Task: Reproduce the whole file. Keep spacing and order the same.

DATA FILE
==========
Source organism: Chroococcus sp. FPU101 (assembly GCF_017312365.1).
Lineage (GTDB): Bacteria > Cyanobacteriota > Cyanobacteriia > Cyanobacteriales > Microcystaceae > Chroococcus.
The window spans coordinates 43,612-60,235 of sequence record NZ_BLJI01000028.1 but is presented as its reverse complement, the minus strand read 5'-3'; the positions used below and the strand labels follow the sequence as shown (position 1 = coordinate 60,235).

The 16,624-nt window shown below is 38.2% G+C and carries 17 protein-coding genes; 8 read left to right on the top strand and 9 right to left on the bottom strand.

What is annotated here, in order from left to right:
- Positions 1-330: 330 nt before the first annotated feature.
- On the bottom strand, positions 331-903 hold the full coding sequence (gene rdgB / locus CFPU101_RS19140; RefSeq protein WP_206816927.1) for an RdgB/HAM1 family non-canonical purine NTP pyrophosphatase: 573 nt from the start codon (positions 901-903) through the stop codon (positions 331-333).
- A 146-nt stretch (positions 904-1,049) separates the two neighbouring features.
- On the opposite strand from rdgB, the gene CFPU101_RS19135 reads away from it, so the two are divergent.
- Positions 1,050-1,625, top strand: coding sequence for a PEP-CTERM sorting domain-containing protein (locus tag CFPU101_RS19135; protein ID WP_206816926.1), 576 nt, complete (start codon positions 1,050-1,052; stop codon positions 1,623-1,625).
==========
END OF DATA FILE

Source organism: Chroococcus sp. FPU101 (assembly GCF_017312365.1).
Lineage (GTDB): Bacteria > Cyanobacteriota > Cyanobacteriia > Cyanobacteriales > Microcystaceae > Chroococcus.
The window spans coordinates 43,612-60,235 of sequence record NZ_BLJI01000028.1 but is presented as its reverse complement, the minus strand read 5'-3'; the positions used below and the strand labels follow the sequence as shown (position 1 = coordinate 60,235).

The 16,624-nt window shown below is 38.2% G+C and carries 17 protein-coding genes; 8 read left to right on the top strand and 9 right to left on the bottom strand.

What is annotated here, in order from left to right:
- Positions 1-330: 330 nt before the first annotated feature.
- On the bottom strand, positions 331-903 hold the full coding sequence (gene rdgB / locus CFPU101_RS19140; RefSeq protein WP_206816927.1) for an RdgB/HAM1 family non-canonical purine NTP pyrophosphatase: 573 nt from the start codon (positions 901-903) through the stop codon (positions 331-333).
- A 146-nt stretch (positions 904-1,049) separates the two neighbouring features.
- On the opposite strand from rdgB, the gene CFPU101_RS19135 reads away from it, so the two are divergent.
- Positions 1,050-1,625, top strand: coding sequence for a PEP-CTERM sorting domain-containing protein (locus tag CFPU101_RS19135; protein ID WP_206816926.1), 576 nt, complete (start codon positions 1,050-1,052; stop codon positions 1,623-1,625).